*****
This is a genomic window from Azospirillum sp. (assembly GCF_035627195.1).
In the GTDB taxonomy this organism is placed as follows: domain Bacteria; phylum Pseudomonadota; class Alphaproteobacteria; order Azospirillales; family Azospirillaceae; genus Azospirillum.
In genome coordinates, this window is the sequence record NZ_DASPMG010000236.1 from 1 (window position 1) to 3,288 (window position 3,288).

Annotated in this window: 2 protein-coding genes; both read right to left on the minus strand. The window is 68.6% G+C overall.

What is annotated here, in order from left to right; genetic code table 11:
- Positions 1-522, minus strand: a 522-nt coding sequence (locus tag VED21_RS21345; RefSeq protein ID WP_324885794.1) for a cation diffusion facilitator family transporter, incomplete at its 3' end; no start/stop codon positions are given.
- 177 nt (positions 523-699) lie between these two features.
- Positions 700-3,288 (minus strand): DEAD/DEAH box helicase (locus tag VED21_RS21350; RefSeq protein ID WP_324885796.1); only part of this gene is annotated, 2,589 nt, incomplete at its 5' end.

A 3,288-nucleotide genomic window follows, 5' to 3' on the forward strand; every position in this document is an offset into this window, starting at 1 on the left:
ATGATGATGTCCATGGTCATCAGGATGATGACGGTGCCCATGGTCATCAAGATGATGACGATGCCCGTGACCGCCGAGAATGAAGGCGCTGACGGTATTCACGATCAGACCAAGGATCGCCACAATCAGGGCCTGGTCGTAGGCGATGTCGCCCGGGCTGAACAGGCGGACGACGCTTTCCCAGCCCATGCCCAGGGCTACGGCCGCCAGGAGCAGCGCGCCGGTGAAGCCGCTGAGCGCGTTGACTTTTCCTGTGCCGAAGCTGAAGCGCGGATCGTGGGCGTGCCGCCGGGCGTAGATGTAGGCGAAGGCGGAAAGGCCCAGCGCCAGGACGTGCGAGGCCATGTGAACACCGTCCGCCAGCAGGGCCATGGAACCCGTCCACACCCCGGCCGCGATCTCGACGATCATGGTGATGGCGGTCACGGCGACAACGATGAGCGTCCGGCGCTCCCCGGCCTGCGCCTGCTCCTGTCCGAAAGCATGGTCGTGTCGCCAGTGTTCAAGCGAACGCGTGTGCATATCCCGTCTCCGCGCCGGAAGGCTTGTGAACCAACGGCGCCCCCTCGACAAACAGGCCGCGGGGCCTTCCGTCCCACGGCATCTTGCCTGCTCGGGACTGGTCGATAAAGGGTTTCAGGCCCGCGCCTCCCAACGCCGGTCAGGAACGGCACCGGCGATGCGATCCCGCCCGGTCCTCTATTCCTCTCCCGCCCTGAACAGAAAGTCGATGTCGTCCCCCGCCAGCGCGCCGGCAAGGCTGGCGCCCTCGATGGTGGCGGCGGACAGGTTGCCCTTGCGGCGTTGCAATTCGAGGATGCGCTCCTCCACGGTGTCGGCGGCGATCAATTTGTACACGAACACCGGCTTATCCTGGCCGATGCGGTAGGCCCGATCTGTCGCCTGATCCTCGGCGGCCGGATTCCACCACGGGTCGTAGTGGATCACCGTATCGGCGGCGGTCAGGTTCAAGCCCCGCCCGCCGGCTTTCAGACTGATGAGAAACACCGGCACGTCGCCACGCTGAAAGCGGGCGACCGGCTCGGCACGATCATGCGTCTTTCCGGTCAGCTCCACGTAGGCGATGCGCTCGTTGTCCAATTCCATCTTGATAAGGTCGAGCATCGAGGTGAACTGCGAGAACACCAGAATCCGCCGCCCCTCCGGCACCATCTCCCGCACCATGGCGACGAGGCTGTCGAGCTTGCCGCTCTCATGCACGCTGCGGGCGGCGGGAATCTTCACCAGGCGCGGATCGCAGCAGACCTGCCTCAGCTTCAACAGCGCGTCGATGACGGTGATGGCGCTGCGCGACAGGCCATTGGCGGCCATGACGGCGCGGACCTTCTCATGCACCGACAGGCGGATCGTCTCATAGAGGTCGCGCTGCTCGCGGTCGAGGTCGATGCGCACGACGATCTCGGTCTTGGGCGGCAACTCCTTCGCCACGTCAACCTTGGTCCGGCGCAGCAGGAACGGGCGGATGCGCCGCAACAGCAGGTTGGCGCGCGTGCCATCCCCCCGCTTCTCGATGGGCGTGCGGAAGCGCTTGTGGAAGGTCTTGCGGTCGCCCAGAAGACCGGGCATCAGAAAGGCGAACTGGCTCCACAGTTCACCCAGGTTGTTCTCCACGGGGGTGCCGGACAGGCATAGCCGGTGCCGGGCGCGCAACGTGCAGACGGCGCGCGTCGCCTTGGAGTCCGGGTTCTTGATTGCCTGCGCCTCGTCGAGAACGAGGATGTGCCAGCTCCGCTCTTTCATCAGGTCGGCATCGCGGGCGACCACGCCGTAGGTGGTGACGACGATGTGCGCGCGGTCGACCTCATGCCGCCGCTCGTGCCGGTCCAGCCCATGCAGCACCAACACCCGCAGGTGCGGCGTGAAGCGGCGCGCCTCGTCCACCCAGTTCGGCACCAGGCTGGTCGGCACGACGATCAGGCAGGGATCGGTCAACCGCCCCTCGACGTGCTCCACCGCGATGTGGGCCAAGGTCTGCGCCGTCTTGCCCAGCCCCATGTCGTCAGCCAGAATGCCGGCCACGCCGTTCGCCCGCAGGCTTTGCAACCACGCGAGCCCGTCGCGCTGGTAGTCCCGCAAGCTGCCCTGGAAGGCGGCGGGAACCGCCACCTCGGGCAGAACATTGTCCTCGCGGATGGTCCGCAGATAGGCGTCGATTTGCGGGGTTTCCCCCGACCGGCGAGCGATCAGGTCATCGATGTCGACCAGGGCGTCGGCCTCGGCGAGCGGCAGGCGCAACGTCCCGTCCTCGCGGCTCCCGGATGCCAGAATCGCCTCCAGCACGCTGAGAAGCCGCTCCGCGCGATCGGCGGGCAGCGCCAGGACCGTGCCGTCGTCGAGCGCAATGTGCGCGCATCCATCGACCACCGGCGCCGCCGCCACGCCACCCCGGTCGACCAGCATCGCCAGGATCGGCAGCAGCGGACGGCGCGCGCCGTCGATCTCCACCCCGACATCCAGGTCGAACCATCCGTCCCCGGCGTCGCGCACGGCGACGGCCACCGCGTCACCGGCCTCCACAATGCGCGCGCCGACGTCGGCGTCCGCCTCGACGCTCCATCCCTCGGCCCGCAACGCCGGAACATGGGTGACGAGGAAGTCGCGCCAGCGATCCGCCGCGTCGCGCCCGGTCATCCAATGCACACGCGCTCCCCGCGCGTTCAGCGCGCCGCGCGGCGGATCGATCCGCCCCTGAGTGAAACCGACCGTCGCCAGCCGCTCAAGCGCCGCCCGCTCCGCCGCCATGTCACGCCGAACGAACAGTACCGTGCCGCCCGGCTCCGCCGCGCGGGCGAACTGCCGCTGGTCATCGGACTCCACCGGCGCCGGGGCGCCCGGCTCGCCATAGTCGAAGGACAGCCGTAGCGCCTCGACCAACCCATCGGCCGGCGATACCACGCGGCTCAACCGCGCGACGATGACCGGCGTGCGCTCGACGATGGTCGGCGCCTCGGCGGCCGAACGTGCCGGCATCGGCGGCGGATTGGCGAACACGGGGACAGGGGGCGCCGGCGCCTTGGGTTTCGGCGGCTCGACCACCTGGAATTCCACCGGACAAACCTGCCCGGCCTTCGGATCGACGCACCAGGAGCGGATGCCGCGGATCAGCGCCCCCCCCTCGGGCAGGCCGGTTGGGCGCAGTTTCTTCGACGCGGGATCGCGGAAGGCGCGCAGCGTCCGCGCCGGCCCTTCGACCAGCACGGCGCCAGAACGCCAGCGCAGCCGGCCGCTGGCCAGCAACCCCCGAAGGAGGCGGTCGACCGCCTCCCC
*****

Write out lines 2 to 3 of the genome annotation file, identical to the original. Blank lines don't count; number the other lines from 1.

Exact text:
In the GTDB taxonomy this organism is placed as follows: domain Bacteria; phylum Pseudomonadota; class Alphaproteobacteria; order Azospirillales; family Azospirillaceae; genus Azospirillum.
In genome coordinates, this window is the sequence record NZ_DASPMG010000236.1 from 1 (window position 1) to 3,288 (window position 3,288).